Very few things in modern computing probably scare people more than the thought of losing years of data in a blink of an eye. That nightmare, unfortunately, became a reality for thousands of owners of Western Digital’s discontinued My Book Live storage last week. Years’ worth of files, photos, videos, and everything in between were remotely erased because of some malicious actors that may have been competing with each other. What makes matters worse is that Western Digital itself may have had a hand in actually enabling one of two vulnerabilities that made this remote mass-wipe possible.
Western Digital immediately dismissed the speculation that its servers were compromised, leading to the remote reformatting of many My Book Live NAS devices across the world last week. Instead, the company pointed to malicious actors exploiting vulnerabilities in the operating system as the cause. After some investigation, it pointed to a 2018 security flaw that gave attackers the ability to run commands remotely with elevated privileges on specific devices.
Since CVE-2018-18472 was reported back in 2018, Western Digital wasn’t exactly required to patch it up for products that were no longer supported since 2015. It turns out, however, that another vulnerability may have also been used to remotely reset devices to their factory state. Unlike the first exploit, this vulnerability is believed to have been there from the very day the My Book Live launched in 2011 and may have even been Western Digital’s fault.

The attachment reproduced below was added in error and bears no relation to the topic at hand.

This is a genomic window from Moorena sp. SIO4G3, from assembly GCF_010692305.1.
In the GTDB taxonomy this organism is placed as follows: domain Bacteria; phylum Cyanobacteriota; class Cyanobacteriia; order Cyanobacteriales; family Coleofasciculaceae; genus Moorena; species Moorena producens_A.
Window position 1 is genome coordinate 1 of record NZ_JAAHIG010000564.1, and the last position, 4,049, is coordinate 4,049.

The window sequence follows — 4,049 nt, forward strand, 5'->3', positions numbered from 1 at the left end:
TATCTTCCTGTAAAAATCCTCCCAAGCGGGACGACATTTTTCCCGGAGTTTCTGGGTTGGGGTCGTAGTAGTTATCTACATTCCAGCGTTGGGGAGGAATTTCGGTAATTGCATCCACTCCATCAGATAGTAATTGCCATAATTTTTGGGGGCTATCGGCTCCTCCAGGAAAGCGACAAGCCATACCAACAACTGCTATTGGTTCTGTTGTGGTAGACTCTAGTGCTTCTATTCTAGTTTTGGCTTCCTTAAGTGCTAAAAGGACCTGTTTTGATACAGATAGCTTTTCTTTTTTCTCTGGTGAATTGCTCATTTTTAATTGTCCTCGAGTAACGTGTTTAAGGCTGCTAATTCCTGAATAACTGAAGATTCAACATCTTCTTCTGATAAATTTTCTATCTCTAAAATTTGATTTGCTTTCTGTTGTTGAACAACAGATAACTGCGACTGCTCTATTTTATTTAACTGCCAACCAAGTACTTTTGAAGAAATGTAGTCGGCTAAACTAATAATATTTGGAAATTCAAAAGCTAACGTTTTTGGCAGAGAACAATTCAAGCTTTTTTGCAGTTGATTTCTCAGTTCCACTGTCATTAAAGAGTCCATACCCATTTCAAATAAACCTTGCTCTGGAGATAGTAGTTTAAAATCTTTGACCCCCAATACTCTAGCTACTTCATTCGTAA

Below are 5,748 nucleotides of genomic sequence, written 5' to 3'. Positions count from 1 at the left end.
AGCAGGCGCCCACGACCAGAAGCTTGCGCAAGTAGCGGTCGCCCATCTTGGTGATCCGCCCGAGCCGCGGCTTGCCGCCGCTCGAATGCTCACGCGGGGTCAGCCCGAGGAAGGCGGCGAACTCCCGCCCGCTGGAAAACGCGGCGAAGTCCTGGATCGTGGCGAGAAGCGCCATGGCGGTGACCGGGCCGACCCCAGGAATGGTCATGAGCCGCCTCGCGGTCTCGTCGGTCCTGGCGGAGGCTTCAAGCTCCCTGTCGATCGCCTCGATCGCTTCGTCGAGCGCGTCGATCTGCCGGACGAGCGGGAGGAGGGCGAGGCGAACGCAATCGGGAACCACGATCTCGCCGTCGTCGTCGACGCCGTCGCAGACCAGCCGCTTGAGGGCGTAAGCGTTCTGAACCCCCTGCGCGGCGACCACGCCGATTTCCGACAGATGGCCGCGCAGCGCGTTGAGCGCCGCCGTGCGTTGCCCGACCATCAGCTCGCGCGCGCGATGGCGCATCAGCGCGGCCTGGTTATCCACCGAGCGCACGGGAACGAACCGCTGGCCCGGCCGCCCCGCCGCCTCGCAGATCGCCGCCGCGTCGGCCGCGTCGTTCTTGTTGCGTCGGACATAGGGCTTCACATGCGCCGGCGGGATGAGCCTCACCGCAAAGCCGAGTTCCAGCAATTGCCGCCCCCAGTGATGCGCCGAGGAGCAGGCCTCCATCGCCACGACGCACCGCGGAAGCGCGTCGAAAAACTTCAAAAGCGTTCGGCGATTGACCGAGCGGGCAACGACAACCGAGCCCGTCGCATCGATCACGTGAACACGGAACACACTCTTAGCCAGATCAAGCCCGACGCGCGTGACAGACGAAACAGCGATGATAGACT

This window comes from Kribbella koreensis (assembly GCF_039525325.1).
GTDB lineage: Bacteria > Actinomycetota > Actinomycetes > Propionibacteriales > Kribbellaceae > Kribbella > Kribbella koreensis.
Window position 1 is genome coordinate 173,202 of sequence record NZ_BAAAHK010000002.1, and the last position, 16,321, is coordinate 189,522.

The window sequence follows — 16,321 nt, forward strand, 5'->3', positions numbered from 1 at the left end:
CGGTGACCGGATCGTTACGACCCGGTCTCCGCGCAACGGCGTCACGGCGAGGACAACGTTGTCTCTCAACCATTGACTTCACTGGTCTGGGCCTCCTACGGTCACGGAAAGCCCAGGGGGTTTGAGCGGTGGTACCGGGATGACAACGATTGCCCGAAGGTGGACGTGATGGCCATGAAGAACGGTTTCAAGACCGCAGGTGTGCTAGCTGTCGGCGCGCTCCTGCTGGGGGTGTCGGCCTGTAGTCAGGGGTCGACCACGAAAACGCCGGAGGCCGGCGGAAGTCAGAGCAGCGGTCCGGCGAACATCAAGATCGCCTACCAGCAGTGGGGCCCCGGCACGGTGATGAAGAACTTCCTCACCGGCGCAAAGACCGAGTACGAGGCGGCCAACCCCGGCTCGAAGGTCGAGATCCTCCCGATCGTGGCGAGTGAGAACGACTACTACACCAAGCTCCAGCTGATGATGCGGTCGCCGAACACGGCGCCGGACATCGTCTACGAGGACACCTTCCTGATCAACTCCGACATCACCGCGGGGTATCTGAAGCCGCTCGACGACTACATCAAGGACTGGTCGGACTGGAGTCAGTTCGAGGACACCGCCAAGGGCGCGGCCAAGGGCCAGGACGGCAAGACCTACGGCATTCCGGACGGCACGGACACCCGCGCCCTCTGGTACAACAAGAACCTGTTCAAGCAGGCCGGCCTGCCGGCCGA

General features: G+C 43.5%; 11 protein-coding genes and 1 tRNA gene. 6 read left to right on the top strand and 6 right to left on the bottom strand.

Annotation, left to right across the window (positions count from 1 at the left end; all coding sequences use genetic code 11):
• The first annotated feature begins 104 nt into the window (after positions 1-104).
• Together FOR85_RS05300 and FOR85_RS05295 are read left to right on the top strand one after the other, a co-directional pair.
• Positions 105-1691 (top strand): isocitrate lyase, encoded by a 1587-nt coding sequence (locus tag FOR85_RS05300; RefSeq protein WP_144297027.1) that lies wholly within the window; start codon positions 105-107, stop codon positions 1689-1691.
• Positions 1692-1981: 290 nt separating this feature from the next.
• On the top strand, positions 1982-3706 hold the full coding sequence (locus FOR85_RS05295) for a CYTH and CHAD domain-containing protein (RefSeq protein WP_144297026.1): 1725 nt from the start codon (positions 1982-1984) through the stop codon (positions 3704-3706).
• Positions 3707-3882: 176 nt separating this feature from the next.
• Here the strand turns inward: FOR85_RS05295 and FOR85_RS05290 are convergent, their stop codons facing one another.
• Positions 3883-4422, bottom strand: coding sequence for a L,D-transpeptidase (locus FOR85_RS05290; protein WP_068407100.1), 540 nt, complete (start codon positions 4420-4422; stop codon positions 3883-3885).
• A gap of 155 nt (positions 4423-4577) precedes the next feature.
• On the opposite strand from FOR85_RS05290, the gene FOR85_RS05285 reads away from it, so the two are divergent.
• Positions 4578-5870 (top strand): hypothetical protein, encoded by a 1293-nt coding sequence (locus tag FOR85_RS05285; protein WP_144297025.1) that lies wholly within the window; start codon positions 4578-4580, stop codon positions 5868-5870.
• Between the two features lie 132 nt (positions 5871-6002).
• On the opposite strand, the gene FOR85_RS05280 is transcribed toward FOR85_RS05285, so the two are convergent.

According to Ars Technica’s report, My Book Live was supposed to require a user password when trying to perform a remote factory restore. For some unknown reason, however, the code that shipped with the NAS devices had this check disabled. In other words, it would have been relatively trivial for a knowledgeable hacker to perform that wipe, thanks to some mysterious code change on WD’s part.
The mysterious part about these two vulnerabilities is that the latter zero-day exploit was unnecessary since the 2018 vulnerability already gave an attacker root access to perform wipes. The running theory at the moment is that the CVE-2018-18472 exploit was used by one hacker to turn compromised devices into a botnet while the second, older vulnerability was used by a rival hacker to either take over the network or simply sabotage it. Either way, the end result is the same, leaving hundreds if not thousands of users crestfallen over their lost data.